What may be lost though is the focus of resources and URIs. Given that, I wonder if continuations contradict Representation State Transfer network architecture. Do continuations promote the concepts of managing the states of network resources? With continuations will URIs remain "nouns"? And HTTP Commands as operations for the transfer and manipulation of resource states?


    Since continuation flow scripts can be seen as a way to model state transition - then it can be a REST-ful way to develop web applications. But if continuations are used to approach web design in a functional programatic paradigm, we will sacrifice best practice network architecture - hasn't that "made the web successful".
  23. Continuations and REST[ Go to top ]

    Your concern is a valid one. This is why in RIFE you are able to use continuations, but not required to. We advocate to structure your web application through the user of the data flow and logic flow declarations that are 100% REST-friendly since, by default, they maintain state on the client-side. Continuations come in play for 'islands of functionalities' that have not much use from REST accessibility for each step, but that gain a lot in development productivity when continuations are used. A typical example would be a multi-page form that needs all data to be filled in before being valid. There's not much use to be able to go straight to the 2nd step and being able to skip the first one. In fact, detecting such behaviour and handling it correctly is needlessly complex without continuations. The URL to start the multi-paged form action would the be REST compliant, and the rest an 'island of functionalities'.
  24. Continuations[ Go to top ]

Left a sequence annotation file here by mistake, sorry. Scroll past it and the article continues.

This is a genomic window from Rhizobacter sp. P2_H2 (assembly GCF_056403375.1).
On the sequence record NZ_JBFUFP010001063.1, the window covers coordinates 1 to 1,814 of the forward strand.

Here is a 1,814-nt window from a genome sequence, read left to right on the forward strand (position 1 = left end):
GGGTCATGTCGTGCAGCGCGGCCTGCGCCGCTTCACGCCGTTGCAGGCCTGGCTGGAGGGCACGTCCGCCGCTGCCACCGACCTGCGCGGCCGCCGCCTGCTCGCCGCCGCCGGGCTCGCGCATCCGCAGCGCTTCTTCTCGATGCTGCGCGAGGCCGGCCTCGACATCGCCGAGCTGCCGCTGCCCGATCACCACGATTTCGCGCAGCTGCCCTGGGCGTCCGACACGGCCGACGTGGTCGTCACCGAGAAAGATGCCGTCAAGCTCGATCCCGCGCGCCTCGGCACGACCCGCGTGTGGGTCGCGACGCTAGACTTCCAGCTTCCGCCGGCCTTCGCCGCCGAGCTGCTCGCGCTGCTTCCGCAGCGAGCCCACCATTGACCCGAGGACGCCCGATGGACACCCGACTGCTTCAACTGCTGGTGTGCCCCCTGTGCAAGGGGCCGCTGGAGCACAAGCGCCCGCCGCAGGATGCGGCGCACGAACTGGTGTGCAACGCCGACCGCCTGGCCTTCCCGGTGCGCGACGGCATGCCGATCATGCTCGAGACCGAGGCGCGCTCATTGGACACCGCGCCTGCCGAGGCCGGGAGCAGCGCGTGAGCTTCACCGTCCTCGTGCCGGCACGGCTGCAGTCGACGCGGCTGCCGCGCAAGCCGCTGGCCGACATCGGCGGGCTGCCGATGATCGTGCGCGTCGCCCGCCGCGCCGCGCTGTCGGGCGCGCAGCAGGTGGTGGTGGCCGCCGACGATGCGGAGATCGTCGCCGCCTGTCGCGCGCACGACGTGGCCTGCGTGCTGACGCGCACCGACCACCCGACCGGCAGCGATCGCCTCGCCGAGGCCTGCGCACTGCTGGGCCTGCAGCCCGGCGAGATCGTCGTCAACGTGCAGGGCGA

From cocoons continuation description:

    "With this approach clicking the Back button in the browser is no longer a hassle to deal with for you as a server-side programmer. They will simply refer to past continuations objects, which have their own state of the local variables."

    Gee, they found out about the session id. Not much different from, say the concept of a control tree in something like WebLogic Portal. However read carefully: Past continuation objects? Store all application state for all pages in the past (well, some safeguard must be there so that you can't go back sometimes), but while I always found cocoon nice in some ways and suboptimal in others, this looks very resource hungry to me for an actual, real world application.

    But if we do it using html proper let's do it all the way: What happens if you click "open link in new window"?? Frightening indeed!!
  25. Continuations[ Go to top ]

    I don't know the details of the Cocoon implementation, but in RIFE you can configure the preservation of each continuation. You get the most natural functionality by keeping them all since users are then able to go back to anywhere and follow different trails. Like you said, this is rather resource-hungry, so you have 2 options here.

    Either you're careful when developing with continuations and limit the size of the local variable scope by putting certain complex and well defined parts of logic in 'uninstrumented methods' that will not handle continuations.

    Either you configure the continuations to always invalidate the previous one. Even in this scenario, the user will not get very confused since the real application structure in a RIFE web application is defined in data flow and logic flow declarations, continuations are merely 'islands of functionalities' that should handle well defined, isolated tasks. So if someone presses back, and a non existing continuation is asked from the server, it will be as if they start the functionalities of the little island again. This will normally be an easy to understand situation (they're back at step 1 instead of step 3), and users shouldn't be too bewildered.
  26. Please go back on more step and debate wether a page flow oriented approach is sufficient at all.